The Healthy Athlete

Athletes need healthy muscles, joints, bones and hearts for effective, coordinated and skilled movement to meet the demands of the games they play. Sports are their perfect training ground.

boys balance on strike

Healthy Muscles are developed through training that gradually increases the demand on the muscles without sacrificing form or balance in performance. Weakness shows up as favoring one side or succumbing to fatigue.

Healthy Joints can move easily through their full range of motion and are supported by taut muscles, balanced right to left, and front to back. Weakness is evident as wobble or perceived by the athlete as “give,” or unreliable support.

Healthy Bones are grown with proper diet and regular weight-bearing exercise. Of special concern in young athletes are the structurally fragile “growth plate” regions where bones are actively growing in length.

Healthy Hearts are the product of regular physical activity which uses large muscle groups for gradually extended periods of time. An efficient heart pumps blood, circulates nutrients to and removes waste products from the hard-working muscles. Aerobic exercise trains the heart and demand can easily be measured by perceived exertion.

Healthy Movement is facilitated by dedicated rehearsal and practice. Activities should be attempted using right and left sides in order to balance the demands on the body and reduce the risk of overtraining or overuse injuries. Starting with basic steps and then gradually increasing complexity allows the athlete to gain coordination and confidence while developing skills.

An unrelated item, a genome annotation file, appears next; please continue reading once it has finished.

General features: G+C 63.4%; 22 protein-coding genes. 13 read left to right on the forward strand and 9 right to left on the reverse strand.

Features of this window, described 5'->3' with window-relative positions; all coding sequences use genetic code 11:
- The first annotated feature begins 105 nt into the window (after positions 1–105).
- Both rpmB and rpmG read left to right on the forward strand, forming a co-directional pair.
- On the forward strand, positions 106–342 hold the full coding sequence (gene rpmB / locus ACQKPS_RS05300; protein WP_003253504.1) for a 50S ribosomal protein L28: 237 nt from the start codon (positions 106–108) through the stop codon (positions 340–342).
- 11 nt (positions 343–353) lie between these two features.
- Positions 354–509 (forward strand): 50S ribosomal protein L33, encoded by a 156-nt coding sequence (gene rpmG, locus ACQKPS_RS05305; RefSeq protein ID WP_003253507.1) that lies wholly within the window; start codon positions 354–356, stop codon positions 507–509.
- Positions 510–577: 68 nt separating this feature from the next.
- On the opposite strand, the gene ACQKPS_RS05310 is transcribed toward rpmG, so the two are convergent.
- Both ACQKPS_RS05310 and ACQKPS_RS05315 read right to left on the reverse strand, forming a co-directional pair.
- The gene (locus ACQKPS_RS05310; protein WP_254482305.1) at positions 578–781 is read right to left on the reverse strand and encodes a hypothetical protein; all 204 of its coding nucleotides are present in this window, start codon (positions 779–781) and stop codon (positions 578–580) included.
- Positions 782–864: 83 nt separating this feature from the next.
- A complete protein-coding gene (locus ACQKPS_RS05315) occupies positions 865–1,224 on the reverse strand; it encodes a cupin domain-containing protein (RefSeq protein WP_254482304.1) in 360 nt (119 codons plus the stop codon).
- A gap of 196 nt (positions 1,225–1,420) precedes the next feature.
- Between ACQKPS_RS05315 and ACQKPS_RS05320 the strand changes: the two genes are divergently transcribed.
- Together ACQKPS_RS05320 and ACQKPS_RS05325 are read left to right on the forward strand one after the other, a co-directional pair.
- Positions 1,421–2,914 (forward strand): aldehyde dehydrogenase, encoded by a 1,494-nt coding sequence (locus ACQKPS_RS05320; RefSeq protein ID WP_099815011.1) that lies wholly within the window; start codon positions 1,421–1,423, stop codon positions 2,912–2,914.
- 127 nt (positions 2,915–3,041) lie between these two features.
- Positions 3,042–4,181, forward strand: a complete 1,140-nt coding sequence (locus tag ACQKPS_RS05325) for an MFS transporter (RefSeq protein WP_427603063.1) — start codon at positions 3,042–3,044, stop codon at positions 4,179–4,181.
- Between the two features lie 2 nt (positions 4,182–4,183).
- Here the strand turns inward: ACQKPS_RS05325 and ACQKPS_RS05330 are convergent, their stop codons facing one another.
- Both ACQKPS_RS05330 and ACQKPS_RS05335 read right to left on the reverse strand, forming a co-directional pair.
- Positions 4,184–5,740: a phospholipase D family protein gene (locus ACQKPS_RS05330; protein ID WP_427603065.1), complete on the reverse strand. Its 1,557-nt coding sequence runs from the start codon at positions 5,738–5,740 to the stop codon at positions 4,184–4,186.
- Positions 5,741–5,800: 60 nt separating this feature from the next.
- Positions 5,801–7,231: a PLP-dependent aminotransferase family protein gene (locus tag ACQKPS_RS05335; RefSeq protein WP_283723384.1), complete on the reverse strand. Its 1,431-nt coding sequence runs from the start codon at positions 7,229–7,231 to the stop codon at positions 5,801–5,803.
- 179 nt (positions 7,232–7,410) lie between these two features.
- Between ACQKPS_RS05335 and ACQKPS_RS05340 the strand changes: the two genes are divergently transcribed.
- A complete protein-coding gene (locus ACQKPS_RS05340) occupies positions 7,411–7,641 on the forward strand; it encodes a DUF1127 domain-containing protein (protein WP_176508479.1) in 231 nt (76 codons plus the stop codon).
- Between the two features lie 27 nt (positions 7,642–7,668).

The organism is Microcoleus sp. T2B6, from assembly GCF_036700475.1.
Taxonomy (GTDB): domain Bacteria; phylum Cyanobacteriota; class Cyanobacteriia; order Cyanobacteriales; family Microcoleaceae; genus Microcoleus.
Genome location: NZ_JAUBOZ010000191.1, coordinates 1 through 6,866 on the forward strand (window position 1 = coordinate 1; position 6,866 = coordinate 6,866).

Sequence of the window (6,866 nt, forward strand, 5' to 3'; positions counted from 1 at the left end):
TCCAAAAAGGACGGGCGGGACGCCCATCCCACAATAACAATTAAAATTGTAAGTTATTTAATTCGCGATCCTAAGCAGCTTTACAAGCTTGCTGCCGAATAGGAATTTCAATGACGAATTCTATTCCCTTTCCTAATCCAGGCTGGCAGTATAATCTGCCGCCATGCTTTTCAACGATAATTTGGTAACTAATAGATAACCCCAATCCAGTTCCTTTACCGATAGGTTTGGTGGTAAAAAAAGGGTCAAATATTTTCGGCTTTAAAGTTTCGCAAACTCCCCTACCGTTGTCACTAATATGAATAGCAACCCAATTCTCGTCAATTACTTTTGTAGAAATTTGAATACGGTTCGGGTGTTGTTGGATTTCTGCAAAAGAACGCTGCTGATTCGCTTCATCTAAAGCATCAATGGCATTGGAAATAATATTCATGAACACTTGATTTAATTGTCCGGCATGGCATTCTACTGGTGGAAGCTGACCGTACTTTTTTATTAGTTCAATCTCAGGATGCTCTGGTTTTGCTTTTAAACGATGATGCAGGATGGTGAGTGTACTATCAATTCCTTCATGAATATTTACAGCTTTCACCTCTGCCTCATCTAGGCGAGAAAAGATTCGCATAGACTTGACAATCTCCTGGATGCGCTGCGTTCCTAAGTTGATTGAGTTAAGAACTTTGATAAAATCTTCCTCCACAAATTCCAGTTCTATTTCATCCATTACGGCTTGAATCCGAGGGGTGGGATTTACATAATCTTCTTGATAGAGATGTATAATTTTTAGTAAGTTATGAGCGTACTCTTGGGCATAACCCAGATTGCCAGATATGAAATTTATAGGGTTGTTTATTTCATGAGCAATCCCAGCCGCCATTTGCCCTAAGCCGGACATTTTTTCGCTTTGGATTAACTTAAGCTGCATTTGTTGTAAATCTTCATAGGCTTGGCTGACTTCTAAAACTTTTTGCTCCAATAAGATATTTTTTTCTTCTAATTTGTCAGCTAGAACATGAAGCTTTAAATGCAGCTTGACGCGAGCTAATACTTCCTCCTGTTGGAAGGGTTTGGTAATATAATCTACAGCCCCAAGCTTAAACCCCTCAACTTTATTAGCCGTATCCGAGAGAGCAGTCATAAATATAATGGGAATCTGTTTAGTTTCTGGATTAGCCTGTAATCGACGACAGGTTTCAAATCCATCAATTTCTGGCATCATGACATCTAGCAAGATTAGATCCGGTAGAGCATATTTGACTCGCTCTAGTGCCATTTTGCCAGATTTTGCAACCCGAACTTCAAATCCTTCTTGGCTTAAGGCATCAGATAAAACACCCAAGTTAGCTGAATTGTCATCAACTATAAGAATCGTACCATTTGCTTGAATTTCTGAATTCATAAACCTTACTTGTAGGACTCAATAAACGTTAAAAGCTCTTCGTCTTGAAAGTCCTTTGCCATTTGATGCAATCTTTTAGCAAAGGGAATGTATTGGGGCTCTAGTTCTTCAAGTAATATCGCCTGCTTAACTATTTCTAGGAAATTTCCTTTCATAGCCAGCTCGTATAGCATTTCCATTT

Healthy Nutrition and Hydration are essential support for the body’s healthy growth and development. A balanced diet supplies fuel and fluids needed for activity and the building blocks for growing bones, muscles and body tissues. The vitamins and minerals needed are generally sufficient if the diet has a good variety of healthy and nutritious foods. (For more on nutrition see the Healthy Nutrition Page)

Healthy Rest and Recovery, sufficient sleep (8-9 hours) and time off from training, is sometimes overlooked in today’s athlete’s busy schedule but is essential to allow the body to recover after the stresses of training and play. What training breaks down, rest and recovery rebuilds, only stronger. Insufficient rest is a prime culprit in athletic injury.

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